Purdue’s Stellar Reputation Advances Understanding of Stars, Planets, and Beyond

Purdue University isn’t just the Cradle of AstronautsHonoring decades of tradition, key discoveries from Purdue space scientists and engineers are advancing knowledge of the universe and missions to the moon or Mars.

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James Webb Space Telescope images

Dan Milisavljevic is an astronomer and an expert on star explosions. An associate professor of physics and astronomy in Purdue’s College of Science, Milisavljevic (pronounced mili-sahv-la-vich) leads a project team studying images from the James Webb Space Telescope of Cassiopeia A, a star explosion that happened ten thousand years ago.

Living long-term on the moon or Mars

To help humans live on the moon or Mars, a Purdue experiment on the International Space Station is collecting the data needed to enable heat and air conditioning that can operate long term in reduced gravity and temperatures hundreds of degrees above or below what we experience on Earth. Issam Mudawar, Purdue’s Betty Ruth and Milton B. Hollander Family Professor of Mechanical Engineering, leads the project.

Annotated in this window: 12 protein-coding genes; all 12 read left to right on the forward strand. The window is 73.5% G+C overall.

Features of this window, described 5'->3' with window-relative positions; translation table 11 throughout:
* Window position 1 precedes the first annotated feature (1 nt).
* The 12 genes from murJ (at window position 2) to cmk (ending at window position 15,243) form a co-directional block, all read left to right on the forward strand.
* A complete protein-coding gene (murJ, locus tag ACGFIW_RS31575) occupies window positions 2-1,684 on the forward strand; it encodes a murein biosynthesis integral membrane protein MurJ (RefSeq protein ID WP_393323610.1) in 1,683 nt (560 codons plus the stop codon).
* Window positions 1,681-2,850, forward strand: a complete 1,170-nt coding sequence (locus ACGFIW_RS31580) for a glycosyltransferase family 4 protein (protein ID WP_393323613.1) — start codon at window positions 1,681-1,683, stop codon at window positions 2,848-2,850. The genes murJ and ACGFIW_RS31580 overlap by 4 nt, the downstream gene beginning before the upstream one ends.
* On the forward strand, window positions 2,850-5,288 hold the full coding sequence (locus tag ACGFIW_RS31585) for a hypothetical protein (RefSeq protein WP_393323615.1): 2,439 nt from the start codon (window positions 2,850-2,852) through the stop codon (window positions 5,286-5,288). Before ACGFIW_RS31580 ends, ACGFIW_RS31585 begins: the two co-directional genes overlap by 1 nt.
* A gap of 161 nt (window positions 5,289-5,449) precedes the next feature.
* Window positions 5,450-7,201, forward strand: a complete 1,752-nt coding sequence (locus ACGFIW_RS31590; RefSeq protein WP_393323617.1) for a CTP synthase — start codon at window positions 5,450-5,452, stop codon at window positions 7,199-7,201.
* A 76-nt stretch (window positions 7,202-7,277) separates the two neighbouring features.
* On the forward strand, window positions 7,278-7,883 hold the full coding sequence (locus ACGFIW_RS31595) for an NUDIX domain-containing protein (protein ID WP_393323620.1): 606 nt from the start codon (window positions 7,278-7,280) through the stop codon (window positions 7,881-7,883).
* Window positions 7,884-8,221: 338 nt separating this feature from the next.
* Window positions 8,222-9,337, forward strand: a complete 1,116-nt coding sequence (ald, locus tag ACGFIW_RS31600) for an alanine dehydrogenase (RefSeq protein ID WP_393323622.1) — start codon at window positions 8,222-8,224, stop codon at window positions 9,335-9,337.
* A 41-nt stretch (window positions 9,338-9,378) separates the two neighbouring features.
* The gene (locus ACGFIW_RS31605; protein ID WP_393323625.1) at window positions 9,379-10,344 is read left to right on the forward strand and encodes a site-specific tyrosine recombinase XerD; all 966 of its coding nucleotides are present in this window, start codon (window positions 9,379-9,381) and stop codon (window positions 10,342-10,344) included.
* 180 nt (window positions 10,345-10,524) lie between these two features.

Spacecraft metals in Earth’s atmosphere

Dan Cziczo, a professor and head of the Department of Earth, Atmospheric, and Planetary Sciences in Purdue’s College of Science, was part of a team that discovered significant amounts of metals from spacecraft may be impacting Earth’s atmosphere and ozone layer. Cziczo is an expert in atmospheric science who has spent decades studying this rarefied region.

“Parking spots” in space

David Arnas, a Purdue assistant professor of aeronautics and astronautics, studies how to design “parking spots” for satellites to help prevent collisions and overcrowding both in areas closer to Earth, where many of these available locations have already been taken, and in other parts of space that will soon see an increase in satellite population, such as the large area between Earth and the moon called the cislunar region.

Bringing home asteroids

Michelle Thompson is a planetary scientist and expert in how asteroids, moons and other planetary bodies react with space — a process called space weathering. She is one of the first six humans — and the first woman — to analyze samples of asteroid Bennu brought to Earth by OSIRIS-REx. Thompson is an associate professor of earth, atmospheric, and planetary sciences in Purdue’s College of Science.

Space junk between Earth and the moon

To prevent spacecraft from running into each other, Purdue engineer Carolin Frueh is investigating how to observe and keep track of all human-made objects and predict the impact of their potential damage in near-Earth orbits and the cislunar region. Frueh is the university’s Harold DeGroff, Jr., Associate Professor of Aeronautics and Astronautics.